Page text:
DJIA 26062.68 +78.74
Nasdaq 7823.17 +81.07
S&P 2886.73 +13.39
Stocks rose on Monday, extending last week’s big gains, after the U.S. reached an agreement with Mexico on tariffs, easing some of the trade concerns which have weighed on the market since early May.
President Donald Trump announced Sunday that proposed tariffs on Mexican imports would be suspended indefinitely. Trump said in a Twitter post that he has “full confidence” that Mexico will crack down on migration from Central America, after the two neighbors reached a consensus.
Trump and Chinese leader Xi Jinping are set to meet at the G-20 Summit later this month after both countries slapped tariffs and made tit-for-tat threats. Trump said Monday if Xi skips the meeting, more China tariffs will go into effect immediately. Trump had threatened to impose duties on another $300 billion in Chinese goods if they can’t strike a deal soon.
The dollar was largely steady against other major currencies on Tuesday, but investor appetite for risk was kept in check after U.S. President Donald Trump renewed his tariff threats toward China.
Financial markets over the last year have been gripped by fears of escalating trade tensions between the world’s two largest economies, stoking worries over the outlook for global growth.
Appetite for risk remained subdued as investors waited for confirmation of a possible meeting between Trump and China’s president at the Group of 20 summit near the end of the month, analysts said.
Trump said on Monday he was ready to impose another round of tariffs on Chinese imports if he does not reach a trade deal with President Xi Jinping at the June 28-29 summit in Osaka.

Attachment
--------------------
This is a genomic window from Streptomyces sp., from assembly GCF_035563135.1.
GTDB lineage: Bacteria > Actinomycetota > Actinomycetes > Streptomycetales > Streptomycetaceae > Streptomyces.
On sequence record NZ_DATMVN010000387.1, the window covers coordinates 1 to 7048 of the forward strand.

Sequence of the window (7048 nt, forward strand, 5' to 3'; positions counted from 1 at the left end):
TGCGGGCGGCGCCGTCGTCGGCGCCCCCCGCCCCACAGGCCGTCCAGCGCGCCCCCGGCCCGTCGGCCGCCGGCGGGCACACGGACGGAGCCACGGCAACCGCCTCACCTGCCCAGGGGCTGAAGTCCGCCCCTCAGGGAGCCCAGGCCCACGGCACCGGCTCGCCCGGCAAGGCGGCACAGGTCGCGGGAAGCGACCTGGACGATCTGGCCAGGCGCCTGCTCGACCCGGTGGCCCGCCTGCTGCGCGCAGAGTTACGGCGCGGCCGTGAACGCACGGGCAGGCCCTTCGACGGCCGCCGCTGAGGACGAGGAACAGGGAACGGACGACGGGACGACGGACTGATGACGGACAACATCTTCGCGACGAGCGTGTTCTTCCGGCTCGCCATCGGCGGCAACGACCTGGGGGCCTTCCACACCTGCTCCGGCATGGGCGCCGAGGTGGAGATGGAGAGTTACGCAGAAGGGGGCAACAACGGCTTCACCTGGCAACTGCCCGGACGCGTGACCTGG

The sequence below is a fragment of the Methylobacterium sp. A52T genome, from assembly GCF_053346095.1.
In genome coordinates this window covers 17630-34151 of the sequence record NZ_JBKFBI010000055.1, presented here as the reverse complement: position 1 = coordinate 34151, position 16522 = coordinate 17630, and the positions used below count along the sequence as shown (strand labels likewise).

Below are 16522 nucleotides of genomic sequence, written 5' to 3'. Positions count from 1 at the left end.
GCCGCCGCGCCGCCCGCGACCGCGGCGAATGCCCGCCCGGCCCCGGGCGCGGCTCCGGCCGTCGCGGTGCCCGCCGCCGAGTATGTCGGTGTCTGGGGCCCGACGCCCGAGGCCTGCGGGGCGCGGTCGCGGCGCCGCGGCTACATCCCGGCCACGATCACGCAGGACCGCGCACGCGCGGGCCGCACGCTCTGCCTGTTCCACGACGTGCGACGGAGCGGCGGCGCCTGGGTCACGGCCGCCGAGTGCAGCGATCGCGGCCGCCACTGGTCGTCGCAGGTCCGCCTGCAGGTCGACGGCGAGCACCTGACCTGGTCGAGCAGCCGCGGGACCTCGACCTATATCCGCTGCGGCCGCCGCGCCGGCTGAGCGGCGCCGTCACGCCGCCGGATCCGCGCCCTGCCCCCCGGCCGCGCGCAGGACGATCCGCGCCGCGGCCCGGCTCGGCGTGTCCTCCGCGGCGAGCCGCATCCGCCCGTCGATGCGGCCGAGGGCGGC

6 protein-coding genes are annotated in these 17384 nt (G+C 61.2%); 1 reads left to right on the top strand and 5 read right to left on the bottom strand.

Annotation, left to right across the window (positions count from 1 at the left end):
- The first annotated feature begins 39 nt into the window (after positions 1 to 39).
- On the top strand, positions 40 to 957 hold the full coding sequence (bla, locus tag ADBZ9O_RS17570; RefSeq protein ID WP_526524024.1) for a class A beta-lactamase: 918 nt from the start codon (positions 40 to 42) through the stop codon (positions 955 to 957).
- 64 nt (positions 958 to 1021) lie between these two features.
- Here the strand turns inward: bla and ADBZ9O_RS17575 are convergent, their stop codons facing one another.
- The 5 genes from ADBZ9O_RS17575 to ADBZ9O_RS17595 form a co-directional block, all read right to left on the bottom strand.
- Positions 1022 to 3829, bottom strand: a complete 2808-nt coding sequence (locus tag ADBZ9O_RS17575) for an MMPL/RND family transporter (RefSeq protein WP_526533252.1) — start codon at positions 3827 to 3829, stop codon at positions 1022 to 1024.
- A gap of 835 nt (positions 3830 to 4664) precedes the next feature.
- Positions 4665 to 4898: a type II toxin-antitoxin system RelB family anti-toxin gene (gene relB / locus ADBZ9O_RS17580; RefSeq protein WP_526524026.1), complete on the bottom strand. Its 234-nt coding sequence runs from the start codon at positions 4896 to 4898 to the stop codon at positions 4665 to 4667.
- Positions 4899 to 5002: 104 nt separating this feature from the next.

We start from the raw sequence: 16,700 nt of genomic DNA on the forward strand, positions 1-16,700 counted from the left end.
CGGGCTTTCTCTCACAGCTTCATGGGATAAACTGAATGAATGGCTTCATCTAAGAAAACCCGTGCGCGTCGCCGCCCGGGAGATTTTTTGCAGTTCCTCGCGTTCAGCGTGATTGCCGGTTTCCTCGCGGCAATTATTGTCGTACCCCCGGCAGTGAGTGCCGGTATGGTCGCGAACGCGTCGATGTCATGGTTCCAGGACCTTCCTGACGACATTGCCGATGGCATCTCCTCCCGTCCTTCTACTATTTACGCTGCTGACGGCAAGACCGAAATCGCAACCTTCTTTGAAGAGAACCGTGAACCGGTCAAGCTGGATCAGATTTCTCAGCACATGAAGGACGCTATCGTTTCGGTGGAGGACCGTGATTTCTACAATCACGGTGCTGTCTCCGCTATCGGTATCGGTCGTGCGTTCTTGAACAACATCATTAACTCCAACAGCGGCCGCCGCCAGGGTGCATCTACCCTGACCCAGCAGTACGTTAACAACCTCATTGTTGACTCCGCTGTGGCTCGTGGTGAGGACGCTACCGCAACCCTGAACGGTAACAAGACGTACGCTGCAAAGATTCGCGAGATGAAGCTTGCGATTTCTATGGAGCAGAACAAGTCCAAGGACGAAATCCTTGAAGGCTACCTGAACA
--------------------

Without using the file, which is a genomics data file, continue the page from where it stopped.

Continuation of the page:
Since two days of talks to settle the U.S.-China trade dispute last month in Washington ended in a stalemate, the U.S. president has repeatedly said he expected to meet Xi at the G20 gathering. China has not confirmed any such meeting.
The single currency dipped on Monday after two sources familiar with the European Central Bank’s policy discussions said on the weekend that a rate cut was firmly in play if the bloc’s economy stagnates again after expanding by 0.4% in the first quarter.
Gold prices dropped 1% on Monday, slipping from a 14-month peak, after U.S. President Donald Trump’s decision not to impose trade tariffs on Mexico spurred risk sentiment and lifted the dollar from recent lows.
Markets worldwide were quick to cheer the deal, with MSCI’s index of stocks across the world up more than 1%, and Wall Street set to begin the week well.
Oil prices stabilized on expectations that producer group OPECand its allies will keep withholding supply to prevent prices from tumbling amid a broad economic slowdown which has started eating away at fuel demand growth.